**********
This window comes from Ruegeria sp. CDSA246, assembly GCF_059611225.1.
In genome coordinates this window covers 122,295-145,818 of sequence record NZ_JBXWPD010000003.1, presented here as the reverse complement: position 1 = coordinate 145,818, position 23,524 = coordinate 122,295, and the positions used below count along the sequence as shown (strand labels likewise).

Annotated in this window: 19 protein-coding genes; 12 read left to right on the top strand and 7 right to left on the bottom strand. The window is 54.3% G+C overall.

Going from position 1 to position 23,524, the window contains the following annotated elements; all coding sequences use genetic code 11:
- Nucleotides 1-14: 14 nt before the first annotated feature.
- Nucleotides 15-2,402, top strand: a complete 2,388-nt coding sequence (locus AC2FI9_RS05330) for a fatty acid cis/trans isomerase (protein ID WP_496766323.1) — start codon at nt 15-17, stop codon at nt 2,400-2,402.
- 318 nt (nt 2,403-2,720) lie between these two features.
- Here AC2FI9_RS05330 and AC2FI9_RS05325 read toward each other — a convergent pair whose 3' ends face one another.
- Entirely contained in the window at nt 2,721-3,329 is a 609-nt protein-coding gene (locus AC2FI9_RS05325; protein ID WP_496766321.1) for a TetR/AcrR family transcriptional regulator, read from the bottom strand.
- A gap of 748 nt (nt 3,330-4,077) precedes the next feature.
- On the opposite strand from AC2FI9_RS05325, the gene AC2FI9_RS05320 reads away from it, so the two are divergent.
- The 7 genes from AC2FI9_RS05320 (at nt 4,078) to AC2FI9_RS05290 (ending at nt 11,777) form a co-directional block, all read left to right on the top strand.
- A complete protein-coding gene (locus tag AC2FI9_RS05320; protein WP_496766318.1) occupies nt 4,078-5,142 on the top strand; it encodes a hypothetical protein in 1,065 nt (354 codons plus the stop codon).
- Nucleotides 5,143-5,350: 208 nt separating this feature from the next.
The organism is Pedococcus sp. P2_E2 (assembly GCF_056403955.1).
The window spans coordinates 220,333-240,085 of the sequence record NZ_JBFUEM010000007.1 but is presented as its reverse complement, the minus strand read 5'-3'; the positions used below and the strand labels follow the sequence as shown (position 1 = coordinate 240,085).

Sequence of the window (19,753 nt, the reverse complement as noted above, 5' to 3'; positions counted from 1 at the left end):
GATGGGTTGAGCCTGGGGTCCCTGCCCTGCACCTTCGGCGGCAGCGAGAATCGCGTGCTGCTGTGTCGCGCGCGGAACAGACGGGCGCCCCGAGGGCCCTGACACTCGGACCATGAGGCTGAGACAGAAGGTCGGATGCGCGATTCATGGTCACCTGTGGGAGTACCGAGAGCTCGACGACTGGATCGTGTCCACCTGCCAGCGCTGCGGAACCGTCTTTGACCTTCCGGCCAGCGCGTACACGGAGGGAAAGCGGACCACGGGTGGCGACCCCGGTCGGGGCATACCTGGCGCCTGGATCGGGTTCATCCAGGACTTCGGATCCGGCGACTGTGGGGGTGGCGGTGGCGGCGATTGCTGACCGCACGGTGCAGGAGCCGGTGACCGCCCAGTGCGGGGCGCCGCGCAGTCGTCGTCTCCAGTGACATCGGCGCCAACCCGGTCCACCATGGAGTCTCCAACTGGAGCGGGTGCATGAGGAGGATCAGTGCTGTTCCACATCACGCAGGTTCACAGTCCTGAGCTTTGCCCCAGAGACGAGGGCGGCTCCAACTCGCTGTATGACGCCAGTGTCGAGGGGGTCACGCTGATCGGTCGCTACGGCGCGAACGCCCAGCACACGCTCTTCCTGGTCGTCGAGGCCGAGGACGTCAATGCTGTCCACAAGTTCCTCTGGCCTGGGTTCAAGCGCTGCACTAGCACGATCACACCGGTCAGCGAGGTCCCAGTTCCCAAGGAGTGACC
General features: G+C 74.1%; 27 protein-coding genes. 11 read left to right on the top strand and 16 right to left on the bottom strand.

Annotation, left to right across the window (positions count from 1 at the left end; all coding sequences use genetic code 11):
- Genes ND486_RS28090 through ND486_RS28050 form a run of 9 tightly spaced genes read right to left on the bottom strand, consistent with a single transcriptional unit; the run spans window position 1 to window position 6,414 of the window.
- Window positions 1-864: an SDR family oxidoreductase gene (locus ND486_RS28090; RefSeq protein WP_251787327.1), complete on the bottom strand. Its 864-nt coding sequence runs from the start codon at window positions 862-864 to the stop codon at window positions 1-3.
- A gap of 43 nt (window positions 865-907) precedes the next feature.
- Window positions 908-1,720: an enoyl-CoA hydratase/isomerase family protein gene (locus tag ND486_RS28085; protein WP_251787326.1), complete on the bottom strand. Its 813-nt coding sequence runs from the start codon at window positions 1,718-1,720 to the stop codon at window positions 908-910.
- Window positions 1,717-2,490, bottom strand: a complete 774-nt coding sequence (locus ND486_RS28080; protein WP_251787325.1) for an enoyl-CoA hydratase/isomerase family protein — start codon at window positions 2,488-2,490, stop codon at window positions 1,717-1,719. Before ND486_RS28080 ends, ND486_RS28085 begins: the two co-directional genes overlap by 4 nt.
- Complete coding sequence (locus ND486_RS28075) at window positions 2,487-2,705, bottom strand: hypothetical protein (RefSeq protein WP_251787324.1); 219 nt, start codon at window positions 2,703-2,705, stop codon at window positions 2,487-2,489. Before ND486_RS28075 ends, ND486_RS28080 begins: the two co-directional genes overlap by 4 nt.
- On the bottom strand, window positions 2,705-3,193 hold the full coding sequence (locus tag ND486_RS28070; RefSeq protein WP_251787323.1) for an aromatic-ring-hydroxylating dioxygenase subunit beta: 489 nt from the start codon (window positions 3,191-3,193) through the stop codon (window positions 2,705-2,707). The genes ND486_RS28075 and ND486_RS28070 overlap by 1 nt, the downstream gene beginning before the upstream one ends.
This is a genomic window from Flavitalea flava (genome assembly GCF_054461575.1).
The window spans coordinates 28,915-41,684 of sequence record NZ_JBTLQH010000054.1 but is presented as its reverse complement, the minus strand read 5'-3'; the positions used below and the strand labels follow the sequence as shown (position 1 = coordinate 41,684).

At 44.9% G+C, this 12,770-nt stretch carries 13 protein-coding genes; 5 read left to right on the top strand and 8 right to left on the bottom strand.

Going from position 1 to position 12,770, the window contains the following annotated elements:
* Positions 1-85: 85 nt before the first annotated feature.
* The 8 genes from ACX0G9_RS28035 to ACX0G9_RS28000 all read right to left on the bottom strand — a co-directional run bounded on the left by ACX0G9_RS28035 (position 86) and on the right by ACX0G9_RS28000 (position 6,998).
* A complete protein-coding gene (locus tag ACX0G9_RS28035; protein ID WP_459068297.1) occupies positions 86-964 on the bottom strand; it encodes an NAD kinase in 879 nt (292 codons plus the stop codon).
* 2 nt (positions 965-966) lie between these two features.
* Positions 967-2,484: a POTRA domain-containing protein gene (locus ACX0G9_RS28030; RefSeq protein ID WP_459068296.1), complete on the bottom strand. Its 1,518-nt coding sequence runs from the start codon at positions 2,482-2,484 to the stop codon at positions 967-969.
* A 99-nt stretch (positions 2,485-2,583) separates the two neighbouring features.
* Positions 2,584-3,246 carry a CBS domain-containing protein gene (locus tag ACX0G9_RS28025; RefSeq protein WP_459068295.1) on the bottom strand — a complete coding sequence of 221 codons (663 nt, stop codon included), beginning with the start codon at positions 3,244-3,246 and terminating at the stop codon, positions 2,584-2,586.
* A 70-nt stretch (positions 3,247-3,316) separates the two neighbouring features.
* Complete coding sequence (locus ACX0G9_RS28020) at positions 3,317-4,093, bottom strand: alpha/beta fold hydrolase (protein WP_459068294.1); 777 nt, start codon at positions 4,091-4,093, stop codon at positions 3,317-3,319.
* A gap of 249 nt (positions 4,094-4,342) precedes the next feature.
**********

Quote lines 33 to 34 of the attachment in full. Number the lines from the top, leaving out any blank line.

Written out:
* The 8 genes from ACX0G9_RS28035 to ACX0G9_RS28000 all read right to left on the bottom strand — a co-directional run bounded on the left by ACX0G9_RS28035 (position 86) and on the right by ACX0G9_RS28000 (position 6,998).
* A complete protein-coding gene (locus tag ACX0G9_RS28035; protein ID WP_459068297.1) occupies positions 86-964 on the bottom strand; it encodes an NAD kinase in 879 nt (292 codons plus the stop codon).